Yale University

Self-management of buprenorphine/naloxone among online discussion board users.

TitleSelf-management of buprenorphine/naloxone among online discussion board users.
Publication TypeJournal Article
Year of Publication2014
AuthorsBrown, Shan-Estelle, and Frederick L. Altice
JournalSubstance use & misuse
Date Published2014 Jul
AbstractBackground: Buprenorphine/naloxone is an effective medication used to treat opioid dependence. Patients in treatment and those using it illegally without prescriptions have discussed using buprenorphine/naloxone anonymously on Internet discussion boards. Their beliefs about self-treatment and efforts to self-treat are not well known. Objectives: To identify facilitators of self-treatment by online buprenorphine/naloxone users. Methods: A qualitative, retrospective study of discussion board postings from September 2010 to November 2012 analyzed 121 threads from 13 discussion boards using grounded theory. Results: Facilitators of self-management themes that emerged included: (1) a ready supply of buprenorphine/naloxone from a variety of sources; (2) distrust of buprenorphine prescribers and pharmaceutical companies; (3) the declaration that buprenorphine/naloxone is a "bad-tasting" medicine; (4) the desire to adopt a different delivery method other than sublingually; and (5) a desire to become completely "substance-free." The sublingual film formulation appears to be an important facilitator in self-treatment because it can more easily be apportioned to extend the medication because of limited supply, cost, or to taper. Conclusions/Importance: The findings indicate a range of self-management activities ranging from altering the amount taken to modifying the physical medication composition or changing the administration route; some of these behaviors constitute problematic extra-medical use. Contributors to discussion boards seem to trust each other more than they trust pharmacists and prescribing physicians. The shared knowledge and behaviors of this understudied online community are important to healthcare providers because of the previously unknown precautions and risks taken to self-treat.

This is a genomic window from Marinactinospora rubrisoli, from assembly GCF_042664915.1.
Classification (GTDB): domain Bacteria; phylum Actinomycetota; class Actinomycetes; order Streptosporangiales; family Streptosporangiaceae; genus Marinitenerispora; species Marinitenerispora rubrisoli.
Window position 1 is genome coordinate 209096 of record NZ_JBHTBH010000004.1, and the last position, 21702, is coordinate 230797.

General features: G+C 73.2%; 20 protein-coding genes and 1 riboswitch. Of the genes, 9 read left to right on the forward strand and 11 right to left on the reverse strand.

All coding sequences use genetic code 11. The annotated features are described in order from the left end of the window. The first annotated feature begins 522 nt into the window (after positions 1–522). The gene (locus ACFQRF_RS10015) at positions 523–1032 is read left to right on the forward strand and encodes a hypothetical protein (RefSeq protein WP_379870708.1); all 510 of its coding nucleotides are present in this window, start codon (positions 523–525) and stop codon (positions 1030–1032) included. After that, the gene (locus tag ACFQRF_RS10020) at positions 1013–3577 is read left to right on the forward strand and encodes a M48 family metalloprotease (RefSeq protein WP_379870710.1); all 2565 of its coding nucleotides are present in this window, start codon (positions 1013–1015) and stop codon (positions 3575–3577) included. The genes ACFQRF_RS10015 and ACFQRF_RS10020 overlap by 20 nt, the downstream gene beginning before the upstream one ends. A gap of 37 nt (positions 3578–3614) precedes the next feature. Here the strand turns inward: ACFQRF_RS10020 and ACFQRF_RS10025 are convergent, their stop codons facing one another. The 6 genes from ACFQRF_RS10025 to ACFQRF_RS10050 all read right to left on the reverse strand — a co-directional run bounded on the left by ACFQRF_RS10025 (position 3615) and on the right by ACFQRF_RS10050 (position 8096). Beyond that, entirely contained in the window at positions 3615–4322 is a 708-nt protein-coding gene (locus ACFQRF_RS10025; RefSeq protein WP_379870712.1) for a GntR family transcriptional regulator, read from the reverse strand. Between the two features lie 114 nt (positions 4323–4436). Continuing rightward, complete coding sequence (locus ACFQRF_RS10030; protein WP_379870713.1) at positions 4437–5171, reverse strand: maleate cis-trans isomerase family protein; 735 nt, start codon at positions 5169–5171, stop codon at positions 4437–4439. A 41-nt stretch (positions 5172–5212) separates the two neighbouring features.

Alternate JournalSubst Use Misuse

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